Some of the inaugural medical practices in the Humana OMOC include:

  • Southern Cancer Center, Alabama;
  • US Oncology Network, Arizona;
  • Cancer Specialists of North Florida;
  • Michigan Healthcare Professionals;
  • University of Cincinnati Physicians Company; and
  • Center for Cancer and Blood Disorders, Texas.

Other Payers’ Value-Based Cancer Care Programs

“Depending upon which part of the country you’re in, alternative payment models in oncology are becoming the norm not the exception,” noted the DRG study. “Humana is a little late to the party.”

Darwin Research added that Humana may realize benefits from having observed other insurance company programs, such as:

Humana is not the only payer offering value-based cancer care programs. The Centers for Medicare and Medicaid Services (CMS) Oncology Care Model is a five-year model (2016 through 2021) involving approximately 175 practices and 10 payers throughout America (see above). The healthcare networks and insurers have made payment arrangements with their patients for chemotherapy episode-of-care services, noted a CMS fact sheet. (Graphic copyright: Centers for Medicare and Medicaid Services.)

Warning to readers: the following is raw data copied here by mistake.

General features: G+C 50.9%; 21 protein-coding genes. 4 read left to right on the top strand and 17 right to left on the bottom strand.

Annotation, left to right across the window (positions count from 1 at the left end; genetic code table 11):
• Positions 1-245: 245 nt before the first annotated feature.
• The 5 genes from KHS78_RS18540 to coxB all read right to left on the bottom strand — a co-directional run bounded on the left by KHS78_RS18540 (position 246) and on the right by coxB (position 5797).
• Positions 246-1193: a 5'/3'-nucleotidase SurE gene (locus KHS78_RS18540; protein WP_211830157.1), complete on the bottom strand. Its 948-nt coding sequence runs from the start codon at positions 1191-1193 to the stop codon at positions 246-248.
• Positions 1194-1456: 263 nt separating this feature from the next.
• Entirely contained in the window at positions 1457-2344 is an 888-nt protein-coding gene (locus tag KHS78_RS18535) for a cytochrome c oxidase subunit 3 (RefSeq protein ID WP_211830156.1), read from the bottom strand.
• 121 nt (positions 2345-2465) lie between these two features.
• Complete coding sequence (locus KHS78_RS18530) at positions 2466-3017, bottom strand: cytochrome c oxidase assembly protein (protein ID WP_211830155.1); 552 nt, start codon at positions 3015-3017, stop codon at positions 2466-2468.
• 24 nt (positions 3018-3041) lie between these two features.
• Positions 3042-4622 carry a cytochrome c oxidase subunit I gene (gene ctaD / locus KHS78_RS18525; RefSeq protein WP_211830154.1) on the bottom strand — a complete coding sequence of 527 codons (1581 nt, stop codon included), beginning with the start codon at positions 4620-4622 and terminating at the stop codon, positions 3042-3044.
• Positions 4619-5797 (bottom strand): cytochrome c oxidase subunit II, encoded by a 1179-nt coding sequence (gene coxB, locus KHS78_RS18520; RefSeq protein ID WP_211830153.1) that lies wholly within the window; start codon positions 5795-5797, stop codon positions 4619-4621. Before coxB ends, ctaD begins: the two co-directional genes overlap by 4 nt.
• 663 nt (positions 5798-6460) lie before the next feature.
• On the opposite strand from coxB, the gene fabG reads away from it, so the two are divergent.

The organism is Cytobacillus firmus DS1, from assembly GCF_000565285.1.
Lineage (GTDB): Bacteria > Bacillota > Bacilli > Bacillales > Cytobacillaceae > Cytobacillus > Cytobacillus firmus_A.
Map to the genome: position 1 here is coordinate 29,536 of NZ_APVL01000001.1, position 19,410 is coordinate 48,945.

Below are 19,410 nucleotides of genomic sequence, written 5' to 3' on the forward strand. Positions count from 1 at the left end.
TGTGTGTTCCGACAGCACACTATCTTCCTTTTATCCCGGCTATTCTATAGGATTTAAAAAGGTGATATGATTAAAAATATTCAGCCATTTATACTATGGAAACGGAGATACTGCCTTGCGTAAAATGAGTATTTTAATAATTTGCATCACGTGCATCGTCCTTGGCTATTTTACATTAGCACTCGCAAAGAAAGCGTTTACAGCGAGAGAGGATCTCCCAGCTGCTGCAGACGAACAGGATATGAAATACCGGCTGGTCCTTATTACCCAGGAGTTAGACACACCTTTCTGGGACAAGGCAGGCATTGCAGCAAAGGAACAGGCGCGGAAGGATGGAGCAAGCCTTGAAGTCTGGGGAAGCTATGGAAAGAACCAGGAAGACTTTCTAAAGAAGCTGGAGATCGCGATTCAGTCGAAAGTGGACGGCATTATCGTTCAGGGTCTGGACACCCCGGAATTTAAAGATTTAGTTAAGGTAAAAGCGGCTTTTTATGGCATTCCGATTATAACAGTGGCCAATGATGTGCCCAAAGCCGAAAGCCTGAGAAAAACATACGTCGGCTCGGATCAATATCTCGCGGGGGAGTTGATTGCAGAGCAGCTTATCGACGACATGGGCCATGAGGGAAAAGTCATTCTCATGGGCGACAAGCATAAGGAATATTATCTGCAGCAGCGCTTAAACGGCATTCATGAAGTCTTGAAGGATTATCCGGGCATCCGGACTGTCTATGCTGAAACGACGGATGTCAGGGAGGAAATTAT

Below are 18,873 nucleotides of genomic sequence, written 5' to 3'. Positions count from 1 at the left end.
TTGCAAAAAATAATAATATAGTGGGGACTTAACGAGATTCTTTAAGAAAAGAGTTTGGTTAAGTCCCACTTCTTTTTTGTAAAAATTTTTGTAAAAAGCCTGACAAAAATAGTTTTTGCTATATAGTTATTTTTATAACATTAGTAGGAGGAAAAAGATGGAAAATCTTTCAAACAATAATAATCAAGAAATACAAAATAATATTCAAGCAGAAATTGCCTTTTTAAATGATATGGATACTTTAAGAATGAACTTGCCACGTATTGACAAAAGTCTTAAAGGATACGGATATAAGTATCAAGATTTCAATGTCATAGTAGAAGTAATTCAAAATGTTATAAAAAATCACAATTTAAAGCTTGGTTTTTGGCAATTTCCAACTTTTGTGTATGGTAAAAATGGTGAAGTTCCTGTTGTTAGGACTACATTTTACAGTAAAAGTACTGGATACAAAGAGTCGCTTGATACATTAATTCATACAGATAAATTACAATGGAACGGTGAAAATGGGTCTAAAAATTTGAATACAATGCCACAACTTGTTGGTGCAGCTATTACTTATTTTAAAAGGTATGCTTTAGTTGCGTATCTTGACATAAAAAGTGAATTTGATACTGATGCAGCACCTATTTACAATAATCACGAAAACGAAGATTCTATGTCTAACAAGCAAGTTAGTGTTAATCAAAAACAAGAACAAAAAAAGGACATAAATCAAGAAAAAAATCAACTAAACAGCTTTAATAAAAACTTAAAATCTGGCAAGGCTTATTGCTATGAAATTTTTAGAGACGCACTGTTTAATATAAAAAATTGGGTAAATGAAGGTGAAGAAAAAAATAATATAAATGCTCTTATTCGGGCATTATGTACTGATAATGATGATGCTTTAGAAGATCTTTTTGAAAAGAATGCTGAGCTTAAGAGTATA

Humana’s Other Special Pay Programs

Humana has developed other value-based bundled payment programs as well. It has episode-based models that feature open participation for doctors serving Humana Medicare Advantage members needing:

  • total hip or knee joint replacement (available nationwide since 2018); and
  • spinal fusion surgery (launched in 2019).

Humana also started a maternity episode-of-care bundled payment program last year for its commercial plan members.

In fact, more than 1,000 providers and Humana value-based relationships are in effect. They involve more than two-million Medicare Advantage members and 115,000 commercial members.

Clearly, Humana has embraced value-based care. And, to participate, anatomic pathology groups and medical laboratories will need to be efficient and effective in meeting the payer’s performance requirements, while serving their patients and referring doctors with quality diagnostic services.

—Donna Marie Pocius

Related Information:

Humana Launches Oncology Model of Care Program to Improve the Patient Experience and Health Outcomes in Cancer Care

Humana Launches Oncology Payment Model

Humana Launches Value-based Care Oncology Program for MA Members

Humana Launches New Oncology Payment Model

CMS Fact Sheet: Oncology Care Model

Humana Launches Value-based Model for Cancer Patients